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# Howto create a update participant status action

In this tutorial I will explain how you could develop an action which does update an existing participant record.
It is also possible to create an action in your own extensions but that would be dealt with in another tutorial.

## Contents

* [Required functionality](#required-functionality)
* [Create an action class](#create-an-action-class)
  * [Create the class](#create-the-class)
  * [Set a title](#set-a-title)

## Required functionality

The action should update an existing participant record. 
Based on the provided event_id and contact_id the participant record is updated to the status configured by the site administrator.

In _action-provider_ terminology this means we need _status_ as a _configuration option_ and _event_id_ and _contact_id_ as _parameter options_.

The action would not return anything.  

## Create an action class

Start with a file in the directory _Civi\ActionProvider\Actions\Event\UpdateParticipantStatus.php_
This file will contain the action class which is extended from the abstract action.

### Creating the class

```php

  <?php
  
  namespace Civi\ActionProvider\Action\Event;
  
  use \Civi\ActionProvider\Action\AbstractAction;
  use \Civi\ActionProvider\Parameter\ParameterBagInterface;
  use \Civi\ActionProvider\Parameter\SpecificationBag;
  use \Civi\ActionProvider\Parameter\Specification;
  
  use CRM_ActionProvider_ExtensionUtil as E;
  
  class UpdateParticipantStatus extends AbstractAction {
  }

```

Above code will create the class, every action has to extend the _AbstractAction_ class. As you can see we use namespace and use statements. 
The use statement are required for the next step and are a kind of _include_ or _require_ statement. 

### Set a title

In this step we make sure our action returns a human readable title.

```php

  class UpdateParticipantStatus extends AbstractAction {
    
    /**
     * Returns the human readable title of this action
     */
    public function getTitle() {
      return E::ts('Update participant status'); 
    }
    
  } 

```

### Specify the configuration options

In this step we define the configuration option of the action. A configuration option is something which should be set by the
site administrator.

We do this by returning a _specification bag_ in which all configuration fields are specified. 

In our case we have only one configuration option and that is the new status.

```php

  class UpdateParticipantStatus extends AbstractAction {
    
    //...
    
    /**
     * Returns the specification of the configuration options for the actual action.
     * 
     * @return SpecificationBag
     */
    public function getConfigurationSpecification() { 
      return new SpecificationBag(array(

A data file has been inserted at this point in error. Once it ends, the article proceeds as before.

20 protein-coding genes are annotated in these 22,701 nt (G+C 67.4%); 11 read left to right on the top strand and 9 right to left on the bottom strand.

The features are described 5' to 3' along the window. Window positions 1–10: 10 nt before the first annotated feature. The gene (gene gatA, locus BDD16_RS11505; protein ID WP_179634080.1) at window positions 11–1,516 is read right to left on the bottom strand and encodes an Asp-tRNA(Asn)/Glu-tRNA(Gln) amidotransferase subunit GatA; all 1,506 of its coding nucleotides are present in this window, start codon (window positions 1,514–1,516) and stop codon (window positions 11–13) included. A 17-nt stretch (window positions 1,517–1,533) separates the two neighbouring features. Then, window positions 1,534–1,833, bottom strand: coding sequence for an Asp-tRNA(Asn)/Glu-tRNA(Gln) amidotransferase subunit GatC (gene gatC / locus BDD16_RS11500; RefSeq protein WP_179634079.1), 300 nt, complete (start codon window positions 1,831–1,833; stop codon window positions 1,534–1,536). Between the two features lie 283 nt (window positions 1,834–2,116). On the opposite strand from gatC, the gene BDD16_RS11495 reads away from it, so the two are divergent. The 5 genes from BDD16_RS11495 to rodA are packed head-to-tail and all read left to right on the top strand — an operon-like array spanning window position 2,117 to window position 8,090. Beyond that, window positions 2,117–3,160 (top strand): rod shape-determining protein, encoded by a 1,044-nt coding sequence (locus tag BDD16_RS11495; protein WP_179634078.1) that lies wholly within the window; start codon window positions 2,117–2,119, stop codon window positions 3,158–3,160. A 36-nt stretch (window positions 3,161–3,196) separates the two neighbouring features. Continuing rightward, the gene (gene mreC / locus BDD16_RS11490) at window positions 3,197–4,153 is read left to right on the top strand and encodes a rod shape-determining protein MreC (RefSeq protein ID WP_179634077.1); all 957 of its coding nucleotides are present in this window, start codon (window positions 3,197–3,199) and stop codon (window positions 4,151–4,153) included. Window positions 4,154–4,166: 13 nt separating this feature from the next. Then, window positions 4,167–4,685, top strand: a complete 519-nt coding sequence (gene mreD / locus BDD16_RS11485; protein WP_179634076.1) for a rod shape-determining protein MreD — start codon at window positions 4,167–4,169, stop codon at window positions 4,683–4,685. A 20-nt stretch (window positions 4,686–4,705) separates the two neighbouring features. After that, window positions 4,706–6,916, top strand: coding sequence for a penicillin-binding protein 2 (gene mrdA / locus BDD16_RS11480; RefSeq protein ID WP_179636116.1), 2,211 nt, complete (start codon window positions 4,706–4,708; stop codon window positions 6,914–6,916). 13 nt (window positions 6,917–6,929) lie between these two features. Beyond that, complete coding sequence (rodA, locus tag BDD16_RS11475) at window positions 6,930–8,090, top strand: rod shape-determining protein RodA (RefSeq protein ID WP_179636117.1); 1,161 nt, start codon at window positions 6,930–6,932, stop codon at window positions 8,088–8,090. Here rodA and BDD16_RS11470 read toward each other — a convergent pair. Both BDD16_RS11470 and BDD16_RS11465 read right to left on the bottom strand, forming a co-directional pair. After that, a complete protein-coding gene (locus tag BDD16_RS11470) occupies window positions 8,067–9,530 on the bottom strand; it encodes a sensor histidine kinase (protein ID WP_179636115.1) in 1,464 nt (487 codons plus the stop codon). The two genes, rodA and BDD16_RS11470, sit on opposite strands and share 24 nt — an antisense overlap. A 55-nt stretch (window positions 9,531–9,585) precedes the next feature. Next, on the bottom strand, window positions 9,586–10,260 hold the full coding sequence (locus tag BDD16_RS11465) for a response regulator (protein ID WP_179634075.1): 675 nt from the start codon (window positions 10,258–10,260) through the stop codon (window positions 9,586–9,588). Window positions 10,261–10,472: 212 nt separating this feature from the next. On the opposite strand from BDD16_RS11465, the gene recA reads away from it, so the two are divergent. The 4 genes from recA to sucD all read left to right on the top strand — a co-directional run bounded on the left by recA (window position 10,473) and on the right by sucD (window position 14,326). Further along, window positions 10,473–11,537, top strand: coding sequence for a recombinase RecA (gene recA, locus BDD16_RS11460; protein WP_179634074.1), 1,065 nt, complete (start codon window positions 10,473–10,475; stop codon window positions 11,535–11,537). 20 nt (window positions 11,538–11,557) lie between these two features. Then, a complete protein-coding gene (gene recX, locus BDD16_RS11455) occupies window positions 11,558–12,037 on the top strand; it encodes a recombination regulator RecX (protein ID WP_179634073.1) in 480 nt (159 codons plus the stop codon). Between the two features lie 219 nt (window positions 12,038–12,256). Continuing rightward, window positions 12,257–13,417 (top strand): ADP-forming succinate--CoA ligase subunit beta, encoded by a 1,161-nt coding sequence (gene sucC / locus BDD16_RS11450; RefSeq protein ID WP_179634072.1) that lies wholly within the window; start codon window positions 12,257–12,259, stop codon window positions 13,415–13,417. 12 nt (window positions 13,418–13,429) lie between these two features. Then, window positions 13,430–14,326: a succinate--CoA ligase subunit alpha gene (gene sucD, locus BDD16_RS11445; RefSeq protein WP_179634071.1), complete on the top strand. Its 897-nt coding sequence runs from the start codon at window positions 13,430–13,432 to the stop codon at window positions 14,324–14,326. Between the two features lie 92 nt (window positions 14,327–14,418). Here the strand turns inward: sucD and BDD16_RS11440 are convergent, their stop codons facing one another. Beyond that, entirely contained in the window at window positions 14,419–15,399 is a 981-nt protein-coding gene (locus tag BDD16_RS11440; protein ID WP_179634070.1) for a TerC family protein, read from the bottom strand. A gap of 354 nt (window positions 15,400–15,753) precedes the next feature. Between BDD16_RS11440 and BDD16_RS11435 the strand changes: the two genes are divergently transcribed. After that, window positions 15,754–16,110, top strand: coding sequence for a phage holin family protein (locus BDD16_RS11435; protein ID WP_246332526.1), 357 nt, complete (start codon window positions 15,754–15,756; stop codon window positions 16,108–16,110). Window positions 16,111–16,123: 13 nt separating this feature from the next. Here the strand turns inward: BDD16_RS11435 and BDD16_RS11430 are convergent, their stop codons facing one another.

/**
         * The parameters given to the Specification object are:
         * @param string $name
         * @param string $dataType
         * @param string $title
         * @param bool $required
         * @param mixed $defaultValue
         * @param string|null $fkEntity
         * @param array $options
         * @param bool $multiple
         */
        new Specification('status', 'Integer', E::ts('Status'), true, null, 'ParticipantStatusType', null, FALSE),
      ));
    }
    
  } 

``` 

In the code above we define a field which has the name _status_ an Integer Type, the human title is a translated string, it is a reuiqred option, no default value, and the list of options are retrieved from the _ParticipantStatus_ entity.

### Specify the parameter options

In this step we specify which parameters the action has. This is similair to the configuration specification. 
The difference between a parameter and a configuration is that a configuration is set by a site administrator 
whilst a parameter is coming from an other action, an input etc. Depending on the situation in which the action is used
e.g. when used in the [form-processor](https://lab.civicrm.org/extensions/form-processor) a parameter could be mapped to an input of a
form processor or to an output of previous action.

In our specific example we have the event_id and the contact_id as parameters.

```php

  class UpdateParticipantStatus extends AbstractAction {
    
    //...
    
    /**
     * Returns the specification of the configuration options for the actual action.
     * 
     * @return SpecificationBag
     */
    public function getParameterSpecification() { 
      return new SpecificationBag(array(
        /**
         * The parameters given to the Specification object are:
         * @param string $name
         * @param string $dataType
         * @param string $title
         * @param bool $required
         * @param mixed $defaultValue
         * @param string|null $fkEntity